Urokinase Plasminogen Activator Induces Pro-Fibrotic/M2 Phenotype in Murine Cardiac Macrophages
Inflammation and fibrosis are intertwined in multiple disease processes. We have previously found that over-expression of urokinase plasminogen activator in macrophages induces spontaneous macrophage accumulation and fibrosis specific to the heart in mice. Understanding the relationship between inflammation and fibrosis in the heart is critical to developing therapies for diverse myocardial diseases. Therefore, we sought to determine if uPA induces changes in macrophage function that promote cardiac collagen accumulation.
Methods and Results
We analyzed the effect of the uPA transgene on expression of pro-inflammatory (M1) and pro-fibrotic (M2) genes and proteins in hearts and isolated macrophages of uPA overexpressing mice. We found that although there was elevation of the pro-inflammatory cytokine IL-6 in hearts of transgenic mice, IL-6 is not a major effector of uPA induced cardiac fibrosis. However, uPA expressing bone marrow-derived macrophages are polarized to express M2 genes in response to IL-4 stimulation, and these M2 genes are upregulated in uPA expressing macrophages following migration to the heart. In addition, while uPA expressing macrophages express a transcriptional profile that is seen in tumor–associated macrophages, these macrophages promote collagen expression in cardiac but not embryonic fibroblasts.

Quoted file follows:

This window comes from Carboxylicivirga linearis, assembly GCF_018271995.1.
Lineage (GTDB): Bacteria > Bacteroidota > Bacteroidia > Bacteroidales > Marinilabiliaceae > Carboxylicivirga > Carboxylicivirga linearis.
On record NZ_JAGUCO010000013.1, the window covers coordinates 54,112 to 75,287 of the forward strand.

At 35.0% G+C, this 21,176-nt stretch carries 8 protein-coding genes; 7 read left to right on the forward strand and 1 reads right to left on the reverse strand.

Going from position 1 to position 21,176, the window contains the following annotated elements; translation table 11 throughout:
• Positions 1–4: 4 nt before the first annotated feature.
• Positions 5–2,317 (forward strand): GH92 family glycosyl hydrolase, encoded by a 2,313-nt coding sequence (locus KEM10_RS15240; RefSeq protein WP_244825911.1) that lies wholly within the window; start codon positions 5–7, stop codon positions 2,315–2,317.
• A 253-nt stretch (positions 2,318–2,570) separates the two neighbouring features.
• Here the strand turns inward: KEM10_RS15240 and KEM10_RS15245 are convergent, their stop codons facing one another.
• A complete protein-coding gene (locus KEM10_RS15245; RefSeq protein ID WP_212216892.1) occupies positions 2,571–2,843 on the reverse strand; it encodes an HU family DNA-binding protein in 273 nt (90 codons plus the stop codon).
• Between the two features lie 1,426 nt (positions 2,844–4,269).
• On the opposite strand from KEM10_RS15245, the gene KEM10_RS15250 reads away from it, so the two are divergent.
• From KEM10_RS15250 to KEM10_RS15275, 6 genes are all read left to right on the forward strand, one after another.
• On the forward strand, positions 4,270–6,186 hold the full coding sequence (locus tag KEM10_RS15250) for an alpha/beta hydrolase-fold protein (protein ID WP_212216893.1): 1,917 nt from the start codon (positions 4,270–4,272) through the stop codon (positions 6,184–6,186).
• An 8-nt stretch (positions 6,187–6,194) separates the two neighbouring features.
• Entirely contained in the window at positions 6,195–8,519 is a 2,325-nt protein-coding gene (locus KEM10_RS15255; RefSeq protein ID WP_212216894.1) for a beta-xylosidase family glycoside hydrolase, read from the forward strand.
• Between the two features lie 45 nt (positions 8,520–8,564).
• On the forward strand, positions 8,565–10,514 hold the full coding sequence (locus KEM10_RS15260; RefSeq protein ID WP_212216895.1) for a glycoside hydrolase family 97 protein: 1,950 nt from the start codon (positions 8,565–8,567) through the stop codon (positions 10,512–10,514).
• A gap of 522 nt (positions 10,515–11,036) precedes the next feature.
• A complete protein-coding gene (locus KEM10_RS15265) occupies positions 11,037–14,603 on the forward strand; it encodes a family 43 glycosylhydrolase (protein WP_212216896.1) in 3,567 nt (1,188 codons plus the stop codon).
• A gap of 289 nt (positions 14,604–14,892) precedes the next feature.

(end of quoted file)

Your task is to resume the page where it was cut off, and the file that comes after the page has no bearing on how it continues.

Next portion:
Urokinase plasminogen activator induces an M2/profibrotic phenotype in macrophages that is fully expressed after migration of macrophages into the heart. Understanding the mechanisms by which uPA modulates macrophage function may reveal insights into diverse pathologic processes.